Agency independence is a funny thing. Its existential legitimacy is the subject of a searing debate. The Harvard Law Review solicited an essay from Gillian Metzger that dives into the nature of administrative separation and independence (including with a reply essay from our own Aaron Nielson). And the en banc DC Circuit is currently reviewing what I think might be the most important decision on agency independence since Humphrey’s Executor.
Scholars also love to explore this complex set of questions. What makes an agency “independent”? What are its features? Is it about removability protections? Financial insulation? Board structures? Do outcomes hinge on an agency’s “independence”? Can informal independence, such as at the IRS or CIA, play more of a role than law? I won’t cite all the examples of this debate, as they are legion (and see below for links where I do).
I’ve thought a lot about this question with respect to the independence of central banks, and argue that independence is essentially incoherent. At best, it’s about some kind of policy separation, but what kinds? We just don’t have enough analytical or legal content to form a common conversation, especially given that we don’t agree on what constitutes “independence” in the first place.
If you have read my book on Fed independence, you might be surprised that I have also written an amicus brief (summarized here in an op-ed at Bloomberg, with a regrettable title that I didn’t choose) that argues that the CFPB is now a part of the White House, under the Office of Management and Budget. And that is illegal.
I’ll let readers determine whether the argument holds up, but the gist is this. Although “independence” is not defined by Dodd-Frank, it is required for the CFPB. What, then, must courts enforce to ensure that independence?
Courts and readers can choose their preferred definition. We don’t have to agree on any one of these definitions to agree that the CFPB is no longer independent. The budget is now set by the White House. Policy decisions are determined by the White House. Personnel. Rulemaking. Enforcement actions. This is all under Mick Mulvaney, a senior White House official. Indeed, if we are to accept President Trump’s Twitter feed as indicative of his policy positions, it’s not Mulvaney in charge, but President Trump himself.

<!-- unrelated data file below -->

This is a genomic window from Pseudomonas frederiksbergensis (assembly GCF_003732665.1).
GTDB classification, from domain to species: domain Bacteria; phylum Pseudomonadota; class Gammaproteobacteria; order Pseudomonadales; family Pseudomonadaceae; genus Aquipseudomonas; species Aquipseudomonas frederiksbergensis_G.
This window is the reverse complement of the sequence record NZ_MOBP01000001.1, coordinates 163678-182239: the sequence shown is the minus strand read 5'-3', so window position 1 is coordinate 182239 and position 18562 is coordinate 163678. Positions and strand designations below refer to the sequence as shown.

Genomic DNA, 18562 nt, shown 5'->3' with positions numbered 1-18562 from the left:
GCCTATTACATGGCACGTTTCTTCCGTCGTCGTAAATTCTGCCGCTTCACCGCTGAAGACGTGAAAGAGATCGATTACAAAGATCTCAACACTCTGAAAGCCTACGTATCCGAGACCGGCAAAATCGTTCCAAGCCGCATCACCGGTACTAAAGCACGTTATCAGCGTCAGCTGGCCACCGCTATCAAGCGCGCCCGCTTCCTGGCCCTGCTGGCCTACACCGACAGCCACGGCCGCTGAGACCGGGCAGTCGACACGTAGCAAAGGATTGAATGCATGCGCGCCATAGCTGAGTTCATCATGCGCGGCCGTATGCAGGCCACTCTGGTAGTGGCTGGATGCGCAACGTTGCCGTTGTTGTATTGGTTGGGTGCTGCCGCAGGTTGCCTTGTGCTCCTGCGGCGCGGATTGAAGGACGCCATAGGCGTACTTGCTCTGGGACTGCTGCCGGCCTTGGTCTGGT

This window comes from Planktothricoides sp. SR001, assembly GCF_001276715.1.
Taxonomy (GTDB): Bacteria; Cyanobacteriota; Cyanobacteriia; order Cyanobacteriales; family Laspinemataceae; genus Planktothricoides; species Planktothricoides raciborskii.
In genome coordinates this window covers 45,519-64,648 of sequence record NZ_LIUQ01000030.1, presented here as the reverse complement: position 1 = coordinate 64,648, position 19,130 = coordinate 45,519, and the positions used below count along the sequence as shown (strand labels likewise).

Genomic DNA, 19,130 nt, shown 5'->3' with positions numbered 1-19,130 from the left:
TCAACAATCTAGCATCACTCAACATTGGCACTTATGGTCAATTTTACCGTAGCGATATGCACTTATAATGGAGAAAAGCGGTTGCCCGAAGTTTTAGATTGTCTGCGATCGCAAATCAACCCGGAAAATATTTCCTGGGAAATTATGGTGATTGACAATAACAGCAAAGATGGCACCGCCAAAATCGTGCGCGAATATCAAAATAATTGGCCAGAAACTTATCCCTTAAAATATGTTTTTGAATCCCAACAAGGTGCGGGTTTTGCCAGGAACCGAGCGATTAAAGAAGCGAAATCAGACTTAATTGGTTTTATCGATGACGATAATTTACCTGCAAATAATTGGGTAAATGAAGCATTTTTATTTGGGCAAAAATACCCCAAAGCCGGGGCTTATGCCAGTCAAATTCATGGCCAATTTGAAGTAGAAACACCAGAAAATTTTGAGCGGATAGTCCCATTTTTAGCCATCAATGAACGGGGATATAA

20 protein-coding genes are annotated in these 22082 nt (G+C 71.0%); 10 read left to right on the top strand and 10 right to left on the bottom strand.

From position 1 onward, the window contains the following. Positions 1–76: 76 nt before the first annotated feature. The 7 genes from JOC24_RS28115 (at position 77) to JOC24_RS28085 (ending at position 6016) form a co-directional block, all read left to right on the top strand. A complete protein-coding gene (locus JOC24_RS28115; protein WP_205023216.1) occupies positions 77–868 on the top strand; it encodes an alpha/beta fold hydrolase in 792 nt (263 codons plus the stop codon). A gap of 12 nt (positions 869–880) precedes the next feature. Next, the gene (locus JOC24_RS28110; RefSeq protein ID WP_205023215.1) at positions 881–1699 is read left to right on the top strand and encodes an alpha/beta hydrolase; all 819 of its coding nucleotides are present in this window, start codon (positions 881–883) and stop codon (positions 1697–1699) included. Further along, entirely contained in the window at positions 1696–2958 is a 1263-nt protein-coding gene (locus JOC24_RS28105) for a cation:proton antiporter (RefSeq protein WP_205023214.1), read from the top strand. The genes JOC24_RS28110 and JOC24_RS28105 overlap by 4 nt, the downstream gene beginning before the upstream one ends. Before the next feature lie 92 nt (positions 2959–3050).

Unitary executive types will cheer this result, and if there is no such thing as agency independence–no constitutionally permissible separation between the President’s executive whims and Congress’s institutional designs–then there’s no problem here. But the law still permits legislative design to insulate certain kinds of decisions in certain kinds of ways. If we accept the legality of any arrangement, we must reject the legality of the Mulvaney appointment.
Thus, whatever else one thinks about the Federal Vacancies Reform Act versus Dodd-Frank–and to be clear, I have no informed opinion on these questions, despite the Bloomberg headline–the point is that President Trump defied the law by placing a White House official to lead the CFPB on an interim basis. He has other options, as I note in the brief and Bloomberg piece. He should use them. If he doesn’t, the judges of the DDC and SDNY should rule against him even they conclude that the FVRA controls.